Skeletal deformities result from abnormal bone formation and may manifest as bone enlargement and specific bone deformities.10 Typical deformities in the long bones may include anterior bowing of the tibia and anterolateral bowing of the femur. Changes in the long bones or spine can alter gait and cause joint and back pain. Skull involvement may manifest as enlargement of the skull and a characteristic focal osteolytic lesion, osteoporosis circumscripta cranii, on radiography.
Bone fragility predisposes patients to fractures, and minimal trauma fractures may be the presenting feature. Pain from fractures may be sharp and may be worse on movement or with application of pressure at the site. Vertebral compression fractures may result from involvement of the spine.
Paget disease of bone of the skull may cause hearing loss resulting from cochlear involvement, headaches, and, occasionally, unstable gait, hydrocephalus, and vertigo. Cranial nerves may be vulnerable to entrapment because of bony overgrowth.17 Spinal involvement may result in radiculopathy, spinal stenosis, spinal cord compression, paralysis, and altered gait.
Monostotic disease is generally not associated with metabolic disturbances. Polyostotic disease, characterized by involvement of several skeletal sites with increased bone resorption, may cause metabolic disturbances in a few instances. Prolonged immobilization or fracture with polyostotic disease may result in increased urinary excretion of calcium and, rarely, hypercalcemia.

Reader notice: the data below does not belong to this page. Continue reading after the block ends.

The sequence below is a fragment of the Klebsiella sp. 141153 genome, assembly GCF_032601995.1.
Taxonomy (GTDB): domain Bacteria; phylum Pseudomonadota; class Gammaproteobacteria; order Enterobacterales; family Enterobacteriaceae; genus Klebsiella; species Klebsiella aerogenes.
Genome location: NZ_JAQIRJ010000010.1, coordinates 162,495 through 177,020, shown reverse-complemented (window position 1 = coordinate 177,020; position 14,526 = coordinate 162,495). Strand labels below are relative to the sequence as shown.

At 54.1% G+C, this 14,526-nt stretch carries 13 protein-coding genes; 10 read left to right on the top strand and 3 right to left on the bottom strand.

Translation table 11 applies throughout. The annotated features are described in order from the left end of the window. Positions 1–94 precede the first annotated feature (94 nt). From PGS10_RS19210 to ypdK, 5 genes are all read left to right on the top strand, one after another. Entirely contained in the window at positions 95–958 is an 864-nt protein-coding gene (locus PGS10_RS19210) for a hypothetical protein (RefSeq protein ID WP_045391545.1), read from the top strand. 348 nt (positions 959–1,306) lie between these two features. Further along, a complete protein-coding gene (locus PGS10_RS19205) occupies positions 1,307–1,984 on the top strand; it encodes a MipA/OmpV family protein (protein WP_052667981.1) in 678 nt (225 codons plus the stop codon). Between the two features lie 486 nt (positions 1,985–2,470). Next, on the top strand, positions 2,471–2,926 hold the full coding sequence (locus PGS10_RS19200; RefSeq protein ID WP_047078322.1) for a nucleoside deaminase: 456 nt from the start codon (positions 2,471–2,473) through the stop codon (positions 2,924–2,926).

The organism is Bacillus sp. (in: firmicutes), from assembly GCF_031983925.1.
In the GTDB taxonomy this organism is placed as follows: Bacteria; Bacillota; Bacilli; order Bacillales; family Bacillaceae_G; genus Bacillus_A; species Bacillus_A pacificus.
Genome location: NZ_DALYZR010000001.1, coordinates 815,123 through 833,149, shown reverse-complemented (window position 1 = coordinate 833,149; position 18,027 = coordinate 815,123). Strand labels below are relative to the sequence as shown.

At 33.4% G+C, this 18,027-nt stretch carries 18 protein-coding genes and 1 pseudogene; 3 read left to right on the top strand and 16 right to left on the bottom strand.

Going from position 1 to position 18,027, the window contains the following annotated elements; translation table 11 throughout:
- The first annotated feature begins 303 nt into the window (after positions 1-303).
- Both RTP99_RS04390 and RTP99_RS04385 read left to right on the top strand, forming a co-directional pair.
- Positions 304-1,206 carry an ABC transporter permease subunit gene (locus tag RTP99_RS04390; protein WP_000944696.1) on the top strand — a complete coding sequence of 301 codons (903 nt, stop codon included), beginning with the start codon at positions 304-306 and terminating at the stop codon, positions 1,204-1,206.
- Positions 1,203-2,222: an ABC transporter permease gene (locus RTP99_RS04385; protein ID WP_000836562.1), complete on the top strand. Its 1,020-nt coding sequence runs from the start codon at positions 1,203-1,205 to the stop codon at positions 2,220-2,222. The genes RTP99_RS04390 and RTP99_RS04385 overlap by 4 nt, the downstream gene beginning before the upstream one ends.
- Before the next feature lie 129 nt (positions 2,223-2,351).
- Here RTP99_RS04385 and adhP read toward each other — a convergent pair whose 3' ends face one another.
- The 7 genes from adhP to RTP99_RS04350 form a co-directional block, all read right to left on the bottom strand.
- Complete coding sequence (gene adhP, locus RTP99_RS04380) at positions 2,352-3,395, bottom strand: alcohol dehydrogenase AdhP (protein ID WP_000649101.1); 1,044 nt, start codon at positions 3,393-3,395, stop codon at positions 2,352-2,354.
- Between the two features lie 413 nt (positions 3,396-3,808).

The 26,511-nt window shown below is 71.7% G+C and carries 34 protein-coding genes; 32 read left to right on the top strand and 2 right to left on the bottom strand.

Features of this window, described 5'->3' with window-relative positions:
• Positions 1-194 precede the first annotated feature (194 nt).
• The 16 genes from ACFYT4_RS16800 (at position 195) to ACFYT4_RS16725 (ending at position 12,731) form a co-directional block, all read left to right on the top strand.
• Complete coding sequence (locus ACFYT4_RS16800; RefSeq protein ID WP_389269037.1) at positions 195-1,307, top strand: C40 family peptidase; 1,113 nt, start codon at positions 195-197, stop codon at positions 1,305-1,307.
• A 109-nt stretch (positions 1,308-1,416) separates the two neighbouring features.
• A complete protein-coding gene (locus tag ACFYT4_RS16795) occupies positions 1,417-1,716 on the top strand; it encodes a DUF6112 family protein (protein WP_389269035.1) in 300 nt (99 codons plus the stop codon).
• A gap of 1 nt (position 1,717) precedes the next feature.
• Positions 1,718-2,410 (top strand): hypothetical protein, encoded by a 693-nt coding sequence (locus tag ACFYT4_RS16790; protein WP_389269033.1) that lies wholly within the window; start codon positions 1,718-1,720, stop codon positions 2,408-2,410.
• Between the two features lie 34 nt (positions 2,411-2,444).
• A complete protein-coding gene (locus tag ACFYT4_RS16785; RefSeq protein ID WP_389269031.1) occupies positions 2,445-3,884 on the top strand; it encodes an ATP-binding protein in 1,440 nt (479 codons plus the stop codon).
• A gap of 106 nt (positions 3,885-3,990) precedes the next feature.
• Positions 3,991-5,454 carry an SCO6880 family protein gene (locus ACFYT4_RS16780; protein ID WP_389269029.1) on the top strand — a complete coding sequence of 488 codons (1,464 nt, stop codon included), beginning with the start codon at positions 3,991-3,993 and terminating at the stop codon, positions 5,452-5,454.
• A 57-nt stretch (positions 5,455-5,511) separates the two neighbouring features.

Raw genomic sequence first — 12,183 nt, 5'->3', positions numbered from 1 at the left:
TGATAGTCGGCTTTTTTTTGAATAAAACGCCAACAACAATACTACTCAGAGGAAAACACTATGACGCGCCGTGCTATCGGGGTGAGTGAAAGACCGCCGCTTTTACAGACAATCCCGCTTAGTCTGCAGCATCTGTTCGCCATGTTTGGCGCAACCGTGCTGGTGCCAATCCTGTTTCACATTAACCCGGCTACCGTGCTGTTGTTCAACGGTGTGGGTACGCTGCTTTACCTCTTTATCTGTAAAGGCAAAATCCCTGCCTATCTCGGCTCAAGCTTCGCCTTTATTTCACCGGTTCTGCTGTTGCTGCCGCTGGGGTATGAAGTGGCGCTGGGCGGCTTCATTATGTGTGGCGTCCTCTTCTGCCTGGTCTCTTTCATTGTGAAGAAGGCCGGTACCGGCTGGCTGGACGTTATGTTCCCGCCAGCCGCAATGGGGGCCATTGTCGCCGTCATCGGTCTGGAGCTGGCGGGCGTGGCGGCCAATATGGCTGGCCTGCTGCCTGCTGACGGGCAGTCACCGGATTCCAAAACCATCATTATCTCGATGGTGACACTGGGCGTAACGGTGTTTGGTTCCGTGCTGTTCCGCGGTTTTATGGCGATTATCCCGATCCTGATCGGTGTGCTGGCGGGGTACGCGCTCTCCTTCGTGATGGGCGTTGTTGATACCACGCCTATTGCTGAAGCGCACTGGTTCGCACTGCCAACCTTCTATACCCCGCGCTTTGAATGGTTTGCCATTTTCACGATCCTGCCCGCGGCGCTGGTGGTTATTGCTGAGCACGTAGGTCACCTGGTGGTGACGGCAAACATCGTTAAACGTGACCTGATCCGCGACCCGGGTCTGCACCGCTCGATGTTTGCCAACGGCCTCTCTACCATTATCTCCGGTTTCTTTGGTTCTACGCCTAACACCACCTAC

Increased cardiac output and possibly high-output cardiac failure may occur because of increased blood flow to the bones resulting from high vascularity of pagetic lesions.
Bone tumors infrequently occur as complications of Paget disease of bone. Osteosarcoma may present with bone pain, local swelling, and occasionally pathologic fracture. Chondrosarcoma and giant cell tumors may also arise in pagetic lesions but are uncommon.
Diagnosis requires a high index of suspicion because many symptoms of Paget disease of bone are nonspecific. Clinical history should explore skeletal pain to establish a probable source; for example, it is imperative to assess whether the fractures are the result of significant trauma. Family history of Paget disease of bone should be assessed because a genetic association may serve as a supporting diagnostic clue. The family physician may need to consult with a specialist for confirmation of diagnosis and for initiation of treatment (Figure 1).
Plain Radiography. All patients who are thought to have Paget disease of bone should have plain radiography of the suspected sites.16,18,19 In asymptomatic patients with elevated levels of total serum alkaline phosphatase and no underlying liver or biliary tract disease, plain radiographs of the abdomen, skull and facial bones, and tibia should be obtained.19